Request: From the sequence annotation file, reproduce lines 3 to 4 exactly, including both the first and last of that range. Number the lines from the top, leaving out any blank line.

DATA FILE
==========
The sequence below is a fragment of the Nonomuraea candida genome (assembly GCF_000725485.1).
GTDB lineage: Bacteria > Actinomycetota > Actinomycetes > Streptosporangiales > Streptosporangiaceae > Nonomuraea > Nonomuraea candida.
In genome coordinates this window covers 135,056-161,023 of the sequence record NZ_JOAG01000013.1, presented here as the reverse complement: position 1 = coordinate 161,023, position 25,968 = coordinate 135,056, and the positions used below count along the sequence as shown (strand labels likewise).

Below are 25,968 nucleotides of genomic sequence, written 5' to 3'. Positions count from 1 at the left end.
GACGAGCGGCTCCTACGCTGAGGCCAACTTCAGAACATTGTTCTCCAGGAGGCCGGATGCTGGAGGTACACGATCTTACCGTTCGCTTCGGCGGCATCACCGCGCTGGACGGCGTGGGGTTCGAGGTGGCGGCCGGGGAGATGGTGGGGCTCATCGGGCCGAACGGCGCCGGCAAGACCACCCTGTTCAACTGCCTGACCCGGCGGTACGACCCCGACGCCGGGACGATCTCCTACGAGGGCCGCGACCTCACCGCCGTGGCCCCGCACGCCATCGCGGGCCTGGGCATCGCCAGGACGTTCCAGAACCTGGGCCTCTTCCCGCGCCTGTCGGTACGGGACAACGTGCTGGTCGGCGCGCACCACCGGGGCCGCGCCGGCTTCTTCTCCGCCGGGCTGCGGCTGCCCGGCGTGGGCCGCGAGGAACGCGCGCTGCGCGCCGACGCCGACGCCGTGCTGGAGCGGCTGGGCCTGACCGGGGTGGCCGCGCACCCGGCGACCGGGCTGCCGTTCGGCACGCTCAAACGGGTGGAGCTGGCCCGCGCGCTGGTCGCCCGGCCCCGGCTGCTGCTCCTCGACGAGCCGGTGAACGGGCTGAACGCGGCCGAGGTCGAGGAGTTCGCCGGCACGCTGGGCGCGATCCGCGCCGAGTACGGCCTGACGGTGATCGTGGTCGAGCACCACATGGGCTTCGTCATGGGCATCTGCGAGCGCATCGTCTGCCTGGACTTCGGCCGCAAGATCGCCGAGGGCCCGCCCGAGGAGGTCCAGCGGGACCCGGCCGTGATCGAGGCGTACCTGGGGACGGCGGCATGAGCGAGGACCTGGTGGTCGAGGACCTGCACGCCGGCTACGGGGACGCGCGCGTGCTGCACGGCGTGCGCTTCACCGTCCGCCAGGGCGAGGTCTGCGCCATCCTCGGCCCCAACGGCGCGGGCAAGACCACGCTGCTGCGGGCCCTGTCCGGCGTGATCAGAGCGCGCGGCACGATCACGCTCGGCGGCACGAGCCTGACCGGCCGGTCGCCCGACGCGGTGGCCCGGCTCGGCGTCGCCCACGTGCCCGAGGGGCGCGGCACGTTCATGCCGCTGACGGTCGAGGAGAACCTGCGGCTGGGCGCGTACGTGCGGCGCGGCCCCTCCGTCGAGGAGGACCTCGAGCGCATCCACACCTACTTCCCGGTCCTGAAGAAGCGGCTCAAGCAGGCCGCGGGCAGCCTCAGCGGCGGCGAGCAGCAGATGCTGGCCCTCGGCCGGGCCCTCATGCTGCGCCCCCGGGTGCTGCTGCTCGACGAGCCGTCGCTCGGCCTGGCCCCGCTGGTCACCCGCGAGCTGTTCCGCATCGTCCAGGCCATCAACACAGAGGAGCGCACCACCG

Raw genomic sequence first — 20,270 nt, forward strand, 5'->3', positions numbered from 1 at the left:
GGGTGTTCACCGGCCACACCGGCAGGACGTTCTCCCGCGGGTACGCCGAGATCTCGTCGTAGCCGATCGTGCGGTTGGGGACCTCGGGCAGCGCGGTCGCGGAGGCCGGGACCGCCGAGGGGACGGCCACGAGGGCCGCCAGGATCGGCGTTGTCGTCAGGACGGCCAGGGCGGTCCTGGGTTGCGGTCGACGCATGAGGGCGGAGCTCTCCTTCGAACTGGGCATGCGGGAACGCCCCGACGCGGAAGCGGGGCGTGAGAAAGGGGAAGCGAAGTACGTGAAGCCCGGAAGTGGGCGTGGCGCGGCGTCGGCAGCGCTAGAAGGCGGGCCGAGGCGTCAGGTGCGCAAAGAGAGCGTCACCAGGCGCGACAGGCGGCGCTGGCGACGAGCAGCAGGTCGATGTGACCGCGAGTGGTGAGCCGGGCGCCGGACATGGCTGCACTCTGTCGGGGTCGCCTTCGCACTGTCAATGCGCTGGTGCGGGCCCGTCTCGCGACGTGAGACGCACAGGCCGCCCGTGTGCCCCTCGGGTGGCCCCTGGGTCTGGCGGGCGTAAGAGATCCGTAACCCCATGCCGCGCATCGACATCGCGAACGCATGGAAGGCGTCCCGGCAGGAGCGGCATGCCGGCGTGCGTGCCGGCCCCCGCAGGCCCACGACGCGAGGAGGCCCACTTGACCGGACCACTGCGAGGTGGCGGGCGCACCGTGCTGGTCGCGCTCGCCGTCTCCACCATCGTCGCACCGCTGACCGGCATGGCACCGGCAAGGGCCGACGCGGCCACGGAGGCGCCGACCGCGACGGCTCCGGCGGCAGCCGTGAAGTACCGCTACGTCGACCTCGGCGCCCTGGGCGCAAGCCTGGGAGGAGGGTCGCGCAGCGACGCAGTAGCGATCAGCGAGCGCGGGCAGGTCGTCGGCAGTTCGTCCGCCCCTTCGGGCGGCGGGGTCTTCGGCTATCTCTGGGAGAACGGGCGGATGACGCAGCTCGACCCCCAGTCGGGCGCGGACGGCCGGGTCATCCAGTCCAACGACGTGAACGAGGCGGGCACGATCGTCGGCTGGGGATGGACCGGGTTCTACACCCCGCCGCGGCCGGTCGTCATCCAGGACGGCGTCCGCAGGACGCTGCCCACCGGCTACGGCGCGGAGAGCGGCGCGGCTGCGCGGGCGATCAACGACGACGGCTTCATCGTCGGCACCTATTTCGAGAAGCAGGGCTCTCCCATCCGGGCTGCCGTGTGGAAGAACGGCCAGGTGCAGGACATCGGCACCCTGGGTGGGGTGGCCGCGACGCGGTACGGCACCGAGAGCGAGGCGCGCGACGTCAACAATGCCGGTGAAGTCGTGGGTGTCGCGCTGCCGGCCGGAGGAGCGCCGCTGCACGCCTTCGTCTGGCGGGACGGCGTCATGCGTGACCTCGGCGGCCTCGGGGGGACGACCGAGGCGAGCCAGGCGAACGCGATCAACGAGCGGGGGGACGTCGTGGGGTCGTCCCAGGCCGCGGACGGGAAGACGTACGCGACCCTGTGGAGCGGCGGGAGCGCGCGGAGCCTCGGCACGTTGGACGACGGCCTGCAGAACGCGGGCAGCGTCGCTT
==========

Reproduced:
In genome coordinates this window covers 135,056-161,023 of the sequence record NZ_JOAG01000013.1, presented here as the reverse complement: position 1 = coordinate 161,023, position 25,968 = coordinate 135,056, and the positions used below count along the sequence as shown (strand labels likewise).

Below are 25,968 nucleotides of genomic sequence, written 5' to 3'. Positions count from 1 at the left end.